Mexico itself would be better, because it - because all Latin America - makes no linguistic concessions. The idiocy doesn't even get started. There, you have to know the language. And the more you put into it, the more you get out of it. The learning curve doesn't start steep and then bend flat. It's a straight diagonal line. There's no plateau. This is why I prefer Latin America. Islamification, demographic decline, official minorities, the belief that crazy people can be tamed by giving them more poker chips, all that miserable stuff: Latin America, so eager to imitate "advanced" countries, has done a good job skipping directly to the good parts.

All the same, coming to Mexico has always been a jump into cold water. You never get used to it. You fly right into Ecuador, or Uruguay, or even the Dominican Republic, it still looks like someplace you know, only the people are talking a different language. Again, a Latin American, or at least a Latin American-minus-Mexican achievement. Mexico, and the Moslem countries, are immediately alarming. Right away, you know something's wrong with these places.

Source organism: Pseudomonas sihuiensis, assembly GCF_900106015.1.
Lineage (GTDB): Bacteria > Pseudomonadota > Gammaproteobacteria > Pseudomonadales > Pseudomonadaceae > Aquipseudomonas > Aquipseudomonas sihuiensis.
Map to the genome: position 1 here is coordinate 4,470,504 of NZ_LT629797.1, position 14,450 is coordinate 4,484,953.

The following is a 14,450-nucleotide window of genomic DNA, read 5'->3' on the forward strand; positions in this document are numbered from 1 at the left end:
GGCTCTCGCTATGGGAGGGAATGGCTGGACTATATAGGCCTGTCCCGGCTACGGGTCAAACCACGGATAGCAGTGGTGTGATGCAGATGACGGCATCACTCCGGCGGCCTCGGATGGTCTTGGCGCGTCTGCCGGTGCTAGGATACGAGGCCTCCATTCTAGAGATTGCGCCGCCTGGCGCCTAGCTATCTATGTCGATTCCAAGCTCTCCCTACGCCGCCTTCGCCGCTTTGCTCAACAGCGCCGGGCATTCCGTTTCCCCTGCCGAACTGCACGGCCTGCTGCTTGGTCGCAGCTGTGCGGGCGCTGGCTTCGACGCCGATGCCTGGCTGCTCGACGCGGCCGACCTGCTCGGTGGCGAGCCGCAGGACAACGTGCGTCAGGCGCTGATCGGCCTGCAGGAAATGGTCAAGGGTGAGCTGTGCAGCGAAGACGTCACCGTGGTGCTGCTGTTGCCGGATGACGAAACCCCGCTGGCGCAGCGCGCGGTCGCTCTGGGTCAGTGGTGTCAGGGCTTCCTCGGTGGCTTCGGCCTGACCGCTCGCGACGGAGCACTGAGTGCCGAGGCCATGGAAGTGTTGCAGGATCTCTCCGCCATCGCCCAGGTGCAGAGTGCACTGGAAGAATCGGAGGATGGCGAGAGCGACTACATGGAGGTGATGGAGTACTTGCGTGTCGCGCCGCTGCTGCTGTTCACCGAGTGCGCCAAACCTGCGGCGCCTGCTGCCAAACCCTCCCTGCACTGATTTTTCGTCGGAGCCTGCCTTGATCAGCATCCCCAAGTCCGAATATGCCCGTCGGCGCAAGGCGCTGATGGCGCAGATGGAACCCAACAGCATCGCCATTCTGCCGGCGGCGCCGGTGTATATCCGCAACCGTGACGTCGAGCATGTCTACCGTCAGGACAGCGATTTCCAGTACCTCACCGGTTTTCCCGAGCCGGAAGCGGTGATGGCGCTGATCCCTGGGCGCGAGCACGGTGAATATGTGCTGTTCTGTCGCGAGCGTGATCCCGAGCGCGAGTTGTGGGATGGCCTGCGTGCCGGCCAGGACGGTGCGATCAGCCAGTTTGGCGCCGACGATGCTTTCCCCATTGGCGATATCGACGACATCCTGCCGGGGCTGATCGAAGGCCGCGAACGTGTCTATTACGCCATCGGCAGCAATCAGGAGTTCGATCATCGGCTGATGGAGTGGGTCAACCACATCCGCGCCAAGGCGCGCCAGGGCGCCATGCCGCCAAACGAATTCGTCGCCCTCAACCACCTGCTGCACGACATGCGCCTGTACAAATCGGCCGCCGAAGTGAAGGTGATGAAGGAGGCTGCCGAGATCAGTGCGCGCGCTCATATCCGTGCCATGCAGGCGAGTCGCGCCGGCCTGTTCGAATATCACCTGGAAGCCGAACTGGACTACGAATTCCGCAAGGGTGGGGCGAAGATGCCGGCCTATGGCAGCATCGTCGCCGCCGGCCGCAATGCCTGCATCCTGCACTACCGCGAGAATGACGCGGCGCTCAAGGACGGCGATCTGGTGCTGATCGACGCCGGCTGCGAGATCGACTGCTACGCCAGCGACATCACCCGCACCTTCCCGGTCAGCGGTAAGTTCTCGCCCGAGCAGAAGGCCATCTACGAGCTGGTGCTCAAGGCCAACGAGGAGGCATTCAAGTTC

(You might say the same about ex-Soviet places, but nah - that's just the Cyrillic alphabet. The only place I've been to that got alarming only after a few days' consideration was South Africa. It took that long for the place to remind me of crummy little convenience stores in rural Alabama, establishments seemingly run by the one by-skin-color-and-not-much-else qualified guy available. Near-monopolies bring a breathing deadness to town. It's really quite striking, but only after you think about it a while.)

But back to Mexico, with difficulty. It's difficult because today's run from Laredo to Torreón was so relaxing. (Even when I learned I'd overshot Torreón and ended up in Gómez Palacio.) There were only three of us crossing the border. Nuevo Laredo looked actually hospitable. The highway to Monterrey was both pretty and in fine condition. The dense-fuzzed desert hills that methodically crowded it were atypical to a Texan eye, but after Monterrey, the look was just like the long trot to Big Bend, on whose longitude nightfall found me.